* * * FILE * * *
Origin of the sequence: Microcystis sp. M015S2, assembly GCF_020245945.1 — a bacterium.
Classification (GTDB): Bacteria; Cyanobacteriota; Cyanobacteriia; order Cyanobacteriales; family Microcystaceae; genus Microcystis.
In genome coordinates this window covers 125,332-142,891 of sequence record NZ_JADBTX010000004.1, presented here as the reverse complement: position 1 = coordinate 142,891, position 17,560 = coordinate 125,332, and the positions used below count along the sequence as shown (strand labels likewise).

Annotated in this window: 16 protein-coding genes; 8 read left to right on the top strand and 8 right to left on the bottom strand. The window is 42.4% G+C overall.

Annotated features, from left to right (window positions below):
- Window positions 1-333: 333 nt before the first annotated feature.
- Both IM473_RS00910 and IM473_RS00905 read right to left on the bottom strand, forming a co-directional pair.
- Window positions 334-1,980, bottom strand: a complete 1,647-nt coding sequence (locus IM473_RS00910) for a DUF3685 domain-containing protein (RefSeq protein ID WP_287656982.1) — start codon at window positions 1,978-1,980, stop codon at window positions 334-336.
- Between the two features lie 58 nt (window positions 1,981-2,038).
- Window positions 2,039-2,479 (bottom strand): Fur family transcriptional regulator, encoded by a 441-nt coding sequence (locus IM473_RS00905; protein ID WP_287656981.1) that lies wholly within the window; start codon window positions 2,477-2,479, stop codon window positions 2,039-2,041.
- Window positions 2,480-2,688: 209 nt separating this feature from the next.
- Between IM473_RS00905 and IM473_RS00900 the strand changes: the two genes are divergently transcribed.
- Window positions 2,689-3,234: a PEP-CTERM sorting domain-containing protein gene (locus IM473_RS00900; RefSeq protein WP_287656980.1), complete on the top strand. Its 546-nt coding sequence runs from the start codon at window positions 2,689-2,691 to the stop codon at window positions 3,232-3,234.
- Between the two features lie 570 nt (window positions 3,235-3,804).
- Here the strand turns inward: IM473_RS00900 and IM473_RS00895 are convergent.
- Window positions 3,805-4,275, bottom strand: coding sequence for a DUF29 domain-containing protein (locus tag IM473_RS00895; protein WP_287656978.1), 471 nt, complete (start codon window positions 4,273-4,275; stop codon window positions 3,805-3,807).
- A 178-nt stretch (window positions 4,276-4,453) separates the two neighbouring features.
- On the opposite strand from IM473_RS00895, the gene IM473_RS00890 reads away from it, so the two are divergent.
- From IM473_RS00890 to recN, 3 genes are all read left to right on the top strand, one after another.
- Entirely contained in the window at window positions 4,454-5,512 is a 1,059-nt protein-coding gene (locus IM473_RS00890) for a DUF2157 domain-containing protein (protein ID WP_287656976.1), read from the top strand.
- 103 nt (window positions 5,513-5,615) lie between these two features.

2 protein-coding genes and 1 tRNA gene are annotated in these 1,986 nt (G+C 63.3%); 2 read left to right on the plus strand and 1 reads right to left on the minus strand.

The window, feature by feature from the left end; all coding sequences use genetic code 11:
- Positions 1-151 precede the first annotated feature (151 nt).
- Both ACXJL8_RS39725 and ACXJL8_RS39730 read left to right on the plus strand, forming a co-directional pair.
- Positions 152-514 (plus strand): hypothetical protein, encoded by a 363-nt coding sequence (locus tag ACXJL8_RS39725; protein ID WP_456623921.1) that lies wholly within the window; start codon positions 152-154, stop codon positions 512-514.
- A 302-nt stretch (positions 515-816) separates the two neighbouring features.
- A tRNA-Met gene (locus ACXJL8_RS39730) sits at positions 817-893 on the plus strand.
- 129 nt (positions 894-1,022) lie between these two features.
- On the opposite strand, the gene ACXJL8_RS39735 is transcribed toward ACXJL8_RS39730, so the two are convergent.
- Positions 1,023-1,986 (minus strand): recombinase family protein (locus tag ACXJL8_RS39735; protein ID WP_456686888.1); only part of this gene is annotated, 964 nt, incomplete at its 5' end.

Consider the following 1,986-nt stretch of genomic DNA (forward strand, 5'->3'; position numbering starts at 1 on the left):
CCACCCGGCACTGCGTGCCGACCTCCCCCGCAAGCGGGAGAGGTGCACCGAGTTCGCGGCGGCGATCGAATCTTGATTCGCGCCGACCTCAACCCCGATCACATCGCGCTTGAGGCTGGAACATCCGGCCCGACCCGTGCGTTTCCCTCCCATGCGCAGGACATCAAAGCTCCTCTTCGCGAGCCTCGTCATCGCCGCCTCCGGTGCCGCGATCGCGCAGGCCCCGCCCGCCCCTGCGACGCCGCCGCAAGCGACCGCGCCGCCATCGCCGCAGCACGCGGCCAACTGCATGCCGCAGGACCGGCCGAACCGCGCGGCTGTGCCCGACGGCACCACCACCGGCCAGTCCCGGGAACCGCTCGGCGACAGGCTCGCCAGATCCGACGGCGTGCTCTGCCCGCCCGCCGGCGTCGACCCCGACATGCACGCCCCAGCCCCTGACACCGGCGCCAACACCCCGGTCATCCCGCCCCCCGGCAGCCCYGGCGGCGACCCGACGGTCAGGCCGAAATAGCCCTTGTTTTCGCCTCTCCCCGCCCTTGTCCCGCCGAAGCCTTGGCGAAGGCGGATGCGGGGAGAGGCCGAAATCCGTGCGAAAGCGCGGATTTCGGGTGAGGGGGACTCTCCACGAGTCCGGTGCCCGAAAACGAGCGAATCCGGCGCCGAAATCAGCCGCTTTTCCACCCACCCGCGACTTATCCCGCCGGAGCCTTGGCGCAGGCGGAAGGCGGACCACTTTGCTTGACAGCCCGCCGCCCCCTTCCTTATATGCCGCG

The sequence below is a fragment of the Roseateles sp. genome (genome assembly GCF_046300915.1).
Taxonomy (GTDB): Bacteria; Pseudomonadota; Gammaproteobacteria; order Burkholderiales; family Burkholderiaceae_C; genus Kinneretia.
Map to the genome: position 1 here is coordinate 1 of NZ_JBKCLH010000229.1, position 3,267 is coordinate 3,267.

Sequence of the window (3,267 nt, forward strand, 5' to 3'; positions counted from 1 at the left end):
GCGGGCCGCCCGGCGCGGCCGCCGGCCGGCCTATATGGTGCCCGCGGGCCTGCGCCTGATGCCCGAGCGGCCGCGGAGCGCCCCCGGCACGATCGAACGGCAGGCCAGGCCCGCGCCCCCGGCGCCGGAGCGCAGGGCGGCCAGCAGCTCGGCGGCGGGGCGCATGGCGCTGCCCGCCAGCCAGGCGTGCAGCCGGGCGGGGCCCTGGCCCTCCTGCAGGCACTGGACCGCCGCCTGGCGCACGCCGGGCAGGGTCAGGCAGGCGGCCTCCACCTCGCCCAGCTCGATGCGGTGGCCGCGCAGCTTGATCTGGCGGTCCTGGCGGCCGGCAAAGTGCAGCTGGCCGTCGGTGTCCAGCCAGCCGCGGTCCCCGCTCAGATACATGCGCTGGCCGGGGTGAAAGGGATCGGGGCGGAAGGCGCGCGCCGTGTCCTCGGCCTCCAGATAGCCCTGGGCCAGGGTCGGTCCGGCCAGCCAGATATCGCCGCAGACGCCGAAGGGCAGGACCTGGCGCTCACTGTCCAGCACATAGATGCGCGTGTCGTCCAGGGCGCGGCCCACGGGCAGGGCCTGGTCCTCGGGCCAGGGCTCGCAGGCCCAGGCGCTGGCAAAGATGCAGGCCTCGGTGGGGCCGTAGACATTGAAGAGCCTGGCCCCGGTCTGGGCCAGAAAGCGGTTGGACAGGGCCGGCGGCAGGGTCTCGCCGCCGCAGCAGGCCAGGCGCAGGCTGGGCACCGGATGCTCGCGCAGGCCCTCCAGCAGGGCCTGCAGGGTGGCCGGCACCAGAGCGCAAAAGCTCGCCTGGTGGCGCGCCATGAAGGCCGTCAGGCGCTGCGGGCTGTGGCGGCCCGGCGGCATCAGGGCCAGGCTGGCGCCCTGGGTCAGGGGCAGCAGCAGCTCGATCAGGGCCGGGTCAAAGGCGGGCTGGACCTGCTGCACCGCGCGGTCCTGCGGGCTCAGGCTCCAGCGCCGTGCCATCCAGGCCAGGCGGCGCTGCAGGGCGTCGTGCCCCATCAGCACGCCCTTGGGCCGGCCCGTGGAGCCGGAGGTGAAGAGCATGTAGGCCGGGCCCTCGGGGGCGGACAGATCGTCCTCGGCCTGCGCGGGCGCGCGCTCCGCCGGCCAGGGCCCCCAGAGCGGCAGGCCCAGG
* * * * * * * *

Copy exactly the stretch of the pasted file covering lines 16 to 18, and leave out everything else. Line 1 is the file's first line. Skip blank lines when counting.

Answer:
- Window positions 3,805-4,275, bottom strand: coding sequence for a DUF29 domain-containing protein (locus tag IM473_RS00895; protein WP_287656978.1), 471 nt, complete (start codon window positions 4,273-4,275; stop codon window positions 3,805-3,807).
- A 178-nt stretch (window positions 4,276-4,453) separates the two neighbouring features.
- On the opposite strand from IM473_RS00895, the gene IM473_RS00890 reads away from it, so the two are divergent.